International Men's Day

International Men’s Day: ‘The Bear’ sparks conversation on toxic masculinity and mental health

todayNovember 19, 2023 50 5

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By Lou Wharton

Blog Content Contributor


A black and white photo of a chef cooking in a stainless steel kitchen.
‘The Bear’ follows chef Carmy Berzatto as he attempts to run his late brother’s restaurant. | Photo courtesy of Wikimedia Commons user Visitor7.


*This article contains spoilers for Season One of ‘The Bear’, as well as discussions of suicide.

Season One, Episode One of The Bear begins with a dream sequence. Our main character, Carmen ‘Carmy’ Berzatto, finds himself on a dark bridge in Chicago, slowly approaching a cage containing (you guessed it) a bear. Carmy moves slowly and calmly as the bear snarls from within its cage, until suddenly – just when he gets close enough – it attacks, and Carmy awakes in a cold sweat. Just over a minute into this episode, we can make quite a few assumptions about our main character. He’s struggling with… something. There’s something within him, barely contained, that keeps trying to escape, and if he can’t stop it, it’s going to hurt him and those around him.

At its core, Hulu’s The Bear is about far more than cooking. Through its fast-paced episodes and eccentric cast of characters, the show explores toxic masculinity and how it affects men and their mental health. Throughout its first season, it makes the case that we are a product of our environment, and that men who are not allowed proper outlets for their emotions due to societal ideas of what ‘being a man’ entails may struggle with healthy interpersonal connections.

One of the catalysts for this conversation is Carmy’s older brother, Mike. Throughout the first season, Mike is nothing more than a dark, ever-present cloud hanging over The Beef, a restaurant he owned and later was inherited by Carmy. The state of The Beef betrays a lot about Mike – his office is cluttered, every scrap of paper or unimportant receipt haphazardly filed away. Everything was done in a specific way that perhaps only made sense to Mike himself. Richie, Mike and Carmy’s cousin, speaks highly of Mike, while others claim they just couldn’t understand him.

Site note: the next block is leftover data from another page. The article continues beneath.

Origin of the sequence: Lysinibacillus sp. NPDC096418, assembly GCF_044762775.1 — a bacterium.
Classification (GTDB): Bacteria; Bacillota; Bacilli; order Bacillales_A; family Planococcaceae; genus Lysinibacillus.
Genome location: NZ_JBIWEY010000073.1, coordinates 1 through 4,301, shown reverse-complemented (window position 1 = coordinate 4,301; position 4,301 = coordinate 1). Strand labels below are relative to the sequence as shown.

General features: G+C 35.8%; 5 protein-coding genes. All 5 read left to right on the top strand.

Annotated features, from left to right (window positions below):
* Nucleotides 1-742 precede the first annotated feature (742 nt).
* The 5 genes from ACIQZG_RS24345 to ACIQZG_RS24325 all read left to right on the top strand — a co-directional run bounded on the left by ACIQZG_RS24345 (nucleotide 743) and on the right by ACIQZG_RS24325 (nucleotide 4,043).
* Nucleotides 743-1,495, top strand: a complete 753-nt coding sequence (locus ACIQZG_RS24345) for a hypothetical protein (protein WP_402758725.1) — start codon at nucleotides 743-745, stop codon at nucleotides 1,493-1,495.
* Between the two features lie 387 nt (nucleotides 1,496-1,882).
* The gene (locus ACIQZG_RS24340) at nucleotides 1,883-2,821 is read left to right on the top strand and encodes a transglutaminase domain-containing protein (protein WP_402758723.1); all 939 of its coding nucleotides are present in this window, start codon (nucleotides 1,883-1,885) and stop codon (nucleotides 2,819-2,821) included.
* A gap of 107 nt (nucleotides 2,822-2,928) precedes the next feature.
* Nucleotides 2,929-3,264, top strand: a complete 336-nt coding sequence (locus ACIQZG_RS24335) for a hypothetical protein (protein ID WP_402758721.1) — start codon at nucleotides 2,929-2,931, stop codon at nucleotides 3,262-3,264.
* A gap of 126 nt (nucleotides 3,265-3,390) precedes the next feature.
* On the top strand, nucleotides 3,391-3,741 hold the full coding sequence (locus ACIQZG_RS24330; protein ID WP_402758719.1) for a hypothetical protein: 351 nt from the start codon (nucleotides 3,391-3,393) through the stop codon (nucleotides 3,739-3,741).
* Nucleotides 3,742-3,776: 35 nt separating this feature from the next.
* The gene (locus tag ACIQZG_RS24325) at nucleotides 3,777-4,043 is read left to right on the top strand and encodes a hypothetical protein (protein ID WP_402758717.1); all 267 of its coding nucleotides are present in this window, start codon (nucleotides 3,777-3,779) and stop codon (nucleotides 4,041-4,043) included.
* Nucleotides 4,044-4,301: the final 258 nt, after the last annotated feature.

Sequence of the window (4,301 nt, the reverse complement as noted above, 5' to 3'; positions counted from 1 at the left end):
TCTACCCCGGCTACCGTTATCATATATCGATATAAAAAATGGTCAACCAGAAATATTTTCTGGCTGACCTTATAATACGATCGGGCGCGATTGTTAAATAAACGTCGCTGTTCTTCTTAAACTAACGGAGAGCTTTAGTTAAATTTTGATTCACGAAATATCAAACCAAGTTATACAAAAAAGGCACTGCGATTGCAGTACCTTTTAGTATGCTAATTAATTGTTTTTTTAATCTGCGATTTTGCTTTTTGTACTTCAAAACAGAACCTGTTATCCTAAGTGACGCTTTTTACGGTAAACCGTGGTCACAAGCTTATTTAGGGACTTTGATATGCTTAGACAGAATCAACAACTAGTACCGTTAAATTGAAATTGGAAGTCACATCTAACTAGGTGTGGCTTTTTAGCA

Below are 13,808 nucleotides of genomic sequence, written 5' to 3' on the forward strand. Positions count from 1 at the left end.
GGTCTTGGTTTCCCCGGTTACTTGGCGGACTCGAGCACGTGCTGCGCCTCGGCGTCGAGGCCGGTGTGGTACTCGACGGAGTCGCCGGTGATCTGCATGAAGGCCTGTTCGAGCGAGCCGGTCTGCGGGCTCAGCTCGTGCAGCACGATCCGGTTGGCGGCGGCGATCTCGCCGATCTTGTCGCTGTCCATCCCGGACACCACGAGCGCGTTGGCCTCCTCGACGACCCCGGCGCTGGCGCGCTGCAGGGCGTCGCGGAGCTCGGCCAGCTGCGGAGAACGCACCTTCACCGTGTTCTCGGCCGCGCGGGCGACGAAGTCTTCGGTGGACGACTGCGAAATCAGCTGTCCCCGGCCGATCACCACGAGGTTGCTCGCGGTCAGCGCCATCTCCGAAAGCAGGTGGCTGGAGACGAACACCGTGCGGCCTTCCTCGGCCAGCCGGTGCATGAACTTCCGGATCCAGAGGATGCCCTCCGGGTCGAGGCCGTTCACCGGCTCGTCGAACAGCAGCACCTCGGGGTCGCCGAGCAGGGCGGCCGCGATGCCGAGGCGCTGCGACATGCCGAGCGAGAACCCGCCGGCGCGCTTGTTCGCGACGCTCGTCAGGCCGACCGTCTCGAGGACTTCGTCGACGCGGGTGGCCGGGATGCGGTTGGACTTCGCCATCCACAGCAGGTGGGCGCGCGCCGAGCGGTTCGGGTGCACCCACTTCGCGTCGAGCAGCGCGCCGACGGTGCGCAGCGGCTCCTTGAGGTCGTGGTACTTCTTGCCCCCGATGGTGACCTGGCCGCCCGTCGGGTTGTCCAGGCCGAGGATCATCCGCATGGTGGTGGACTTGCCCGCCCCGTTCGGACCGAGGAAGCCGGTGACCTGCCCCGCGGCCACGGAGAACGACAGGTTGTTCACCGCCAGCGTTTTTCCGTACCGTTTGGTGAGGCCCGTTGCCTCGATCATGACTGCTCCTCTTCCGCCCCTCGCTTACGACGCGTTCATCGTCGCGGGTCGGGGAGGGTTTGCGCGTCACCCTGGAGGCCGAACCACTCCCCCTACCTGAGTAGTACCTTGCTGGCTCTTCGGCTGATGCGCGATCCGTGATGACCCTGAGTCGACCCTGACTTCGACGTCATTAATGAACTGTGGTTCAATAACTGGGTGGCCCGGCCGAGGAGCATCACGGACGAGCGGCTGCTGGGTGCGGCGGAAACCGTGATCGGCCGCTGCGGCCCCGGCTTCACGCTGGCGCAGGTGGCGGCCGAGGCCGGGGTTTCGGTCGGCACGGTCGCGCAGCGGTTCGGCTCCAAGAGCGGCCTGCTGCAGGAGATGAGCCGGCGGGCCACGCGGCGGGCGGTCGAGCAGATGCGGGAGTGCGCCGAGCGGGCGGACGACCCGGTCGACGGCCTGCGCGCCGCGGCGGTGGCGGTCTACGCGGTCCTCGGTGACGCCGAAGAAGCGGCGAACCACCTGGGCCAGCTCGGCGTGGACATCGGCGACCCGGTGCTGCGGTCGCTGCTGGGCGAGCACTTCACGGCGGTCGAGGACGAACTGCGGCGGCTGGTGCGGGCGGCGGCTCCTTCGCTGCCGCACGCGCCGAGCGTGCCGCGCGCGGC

In a devastating reveal, we later learn that Mike committed suicide. Maybe it was the debts he had to take out to keep The Beef running. Maybe it was growing up with such a dysfunctional family. Maybe it was something else entirely – we’ll never know. Mike’s story is an unfortunate reminder of what can happen when men don’t feel that they can ask for help. Because of societal ideals and toxic masculinity of what a ‘real man’ is, Mike may have felt that he had to suffer in silence. When it finally reached a breaking point, he may have felt he had no other option.

Mike isn’t the only Berzatto child suffering. During the second episode of the first season (‘Hands’), we watch as Carmy studies at culinary school, being berated while preparing a dish:

“Why are you serving broken sauces? I get it. You have a short man’s complex. You can barely reach over this (…) table, right? Is this why you have the tattoos and your cool little scars and you go out, you take your smoke breaks? It’s fun, isn’t it? But here’s the thing. You’re terrible at this. You’re no good at it.”

This conversation heavily informs us of how Carmy operates. It seems like he’s internalized all of this never-ending criticism, and it turned him into something of a perfectionist. And while he isn’t as cruel as his teachers had been, this ‘tough love’ approach is something Carmy never let go of. It’s a technique that he uses on his own chefs, to varying degrees of success. He clearly doesn’t want to be the kind of chef that yells and insults his employees, as he often apologizes or makes attempts to calm himself down and yet this pent-up anger keeps slipping out. To put it simply, it’s a bear in a cage.